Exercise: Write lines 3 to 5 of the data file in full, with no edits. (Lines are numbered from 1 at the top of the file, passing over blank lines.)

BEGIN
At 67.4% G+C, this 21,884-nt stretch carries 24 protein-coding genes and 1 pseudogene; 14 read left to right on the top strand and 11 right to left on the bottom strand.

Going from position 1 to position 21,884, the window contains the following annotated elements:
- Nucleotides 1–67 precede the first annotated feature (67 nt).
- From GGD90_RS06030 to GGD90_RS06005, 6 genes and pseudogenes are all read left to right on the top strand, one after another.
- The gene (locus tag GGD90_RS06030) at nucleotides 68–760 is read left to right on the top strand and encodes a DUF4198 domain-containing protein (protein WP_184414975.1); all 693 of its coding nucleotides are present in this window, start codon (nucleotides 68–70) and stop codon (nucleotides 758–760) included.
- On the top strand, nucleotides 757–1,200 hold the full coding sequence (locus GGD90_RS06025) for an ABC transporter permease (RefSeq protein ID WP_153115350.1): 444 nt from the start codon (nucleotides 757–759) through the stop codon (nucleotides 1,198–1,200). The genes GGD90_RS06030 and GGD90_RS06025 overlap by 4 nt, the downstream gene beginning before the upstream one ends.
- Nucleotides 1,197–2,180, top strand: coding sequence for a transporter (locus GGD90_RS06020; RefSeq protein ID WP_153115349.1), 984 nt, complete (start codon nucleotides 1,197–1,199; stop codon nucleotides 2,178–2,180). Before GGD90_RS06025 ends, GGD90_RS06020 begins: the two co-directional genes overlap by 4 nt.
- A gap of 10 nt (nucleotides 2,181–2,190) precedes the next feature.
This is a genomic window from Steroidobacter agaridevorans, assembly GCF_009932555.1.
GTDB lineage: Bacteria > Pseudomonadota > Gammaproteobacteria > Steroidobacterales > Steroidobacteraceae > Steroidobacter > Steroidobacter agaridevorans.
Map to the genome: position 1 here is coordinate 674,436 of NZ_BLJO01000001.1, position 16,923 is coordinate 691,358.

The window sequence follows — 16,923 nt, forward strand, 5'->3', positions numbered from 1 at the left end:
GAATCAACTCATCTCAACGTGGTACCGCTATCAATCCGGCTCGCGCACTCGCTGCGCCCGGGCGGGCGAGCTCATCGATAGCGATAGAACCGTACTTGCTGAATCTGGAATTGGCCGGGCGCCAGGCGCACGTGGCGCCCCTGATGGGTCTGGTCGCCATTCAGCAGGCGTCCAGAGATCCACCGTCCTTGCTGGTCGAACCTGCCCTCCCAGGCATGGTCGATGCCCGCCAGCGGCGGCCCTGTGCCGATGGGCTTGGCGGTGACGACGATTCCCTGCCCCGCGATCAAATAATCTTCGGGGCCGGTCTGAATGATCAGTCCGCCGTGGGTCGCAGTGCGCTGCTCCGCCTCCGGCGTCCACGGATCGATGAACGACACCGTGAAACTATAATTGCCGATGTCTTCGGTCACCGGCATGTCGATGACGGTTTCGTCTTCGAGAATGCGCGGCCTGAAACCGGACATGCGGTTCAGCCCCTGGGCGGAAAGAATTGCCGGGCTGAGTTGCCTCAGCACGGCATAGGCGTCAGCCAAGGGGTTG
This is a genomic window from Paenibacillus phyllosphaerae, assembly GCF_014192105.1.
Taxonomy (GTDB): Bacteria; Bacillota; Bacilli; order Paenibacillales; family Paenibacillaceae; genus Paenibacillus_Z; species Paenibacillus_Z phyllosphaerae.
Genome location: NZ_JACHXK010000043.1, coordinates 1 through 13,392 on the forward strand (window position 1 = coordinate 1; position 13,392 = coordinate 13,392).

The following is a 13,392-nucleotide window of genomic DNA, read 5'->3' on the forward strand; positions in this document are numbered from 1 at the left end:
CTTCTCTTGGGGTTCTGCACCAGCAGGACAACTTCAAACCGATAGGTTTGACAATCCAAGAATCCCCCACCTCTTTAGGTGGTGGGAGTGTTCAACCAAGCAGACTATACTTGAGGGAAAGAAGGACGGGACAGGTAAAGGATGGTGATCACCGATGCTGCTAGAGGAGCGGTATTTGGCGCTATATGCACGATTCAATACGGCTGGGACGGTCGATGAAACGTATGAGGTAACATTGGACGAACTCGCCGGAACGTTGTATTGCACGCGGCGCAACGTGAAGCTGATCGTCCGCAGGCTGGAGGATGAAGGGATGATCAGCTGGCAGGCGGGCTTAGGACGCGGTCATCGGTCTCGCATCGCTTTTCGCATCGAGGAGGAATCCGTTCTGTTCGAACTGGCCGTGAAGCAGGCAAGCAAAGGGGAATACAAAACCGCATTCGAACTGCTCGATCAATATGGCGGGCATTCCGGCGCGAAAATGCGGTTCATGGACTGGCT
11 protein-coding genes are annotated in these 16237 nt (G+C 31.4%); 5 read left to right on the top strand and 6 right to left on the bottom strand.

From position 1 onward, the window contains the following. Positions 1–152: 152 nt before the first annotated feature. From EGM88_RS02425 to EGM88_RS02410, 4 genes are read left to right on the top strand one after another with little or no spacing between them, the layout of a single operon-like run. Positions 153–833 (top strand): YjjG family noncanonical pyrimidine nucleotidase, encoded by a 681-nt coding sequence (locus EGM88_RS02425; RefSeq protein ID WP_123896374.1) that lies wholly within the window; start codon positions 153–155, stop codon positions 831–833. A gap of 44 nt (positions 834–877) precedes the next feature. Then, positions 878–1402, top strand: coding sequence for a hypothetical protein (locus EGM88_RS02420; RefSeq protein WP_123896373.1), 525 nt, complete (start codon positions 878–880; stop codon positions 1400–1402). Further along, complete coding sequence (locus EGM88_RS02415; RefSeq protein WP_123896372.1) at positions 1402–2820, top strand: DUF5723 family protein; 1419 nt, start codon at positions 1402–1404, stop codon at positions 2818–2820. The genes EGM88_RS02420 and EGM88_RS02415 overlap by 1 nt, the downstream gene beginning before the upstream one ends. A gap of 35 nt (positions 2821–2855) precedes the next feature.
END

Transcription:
- Nucleotides 1–67 precede the first annotated feature (67 nt).
- From GGD90_RS06030 to GGD90_RS06005, 6 genes and pseudogenes are all read left to right on the top strand, one after another.
- The gene (locus tag GGD90_RS06030) at nucleotides 68–760 is read left to right on the top strand and encodes a DUF4198 domain-containing protein (protein WP_184414975.1); all 693 of its coding nucleotides are present in this window, start codon (nucleotides 68–70) and stop codon (nucleotides 758–760) included.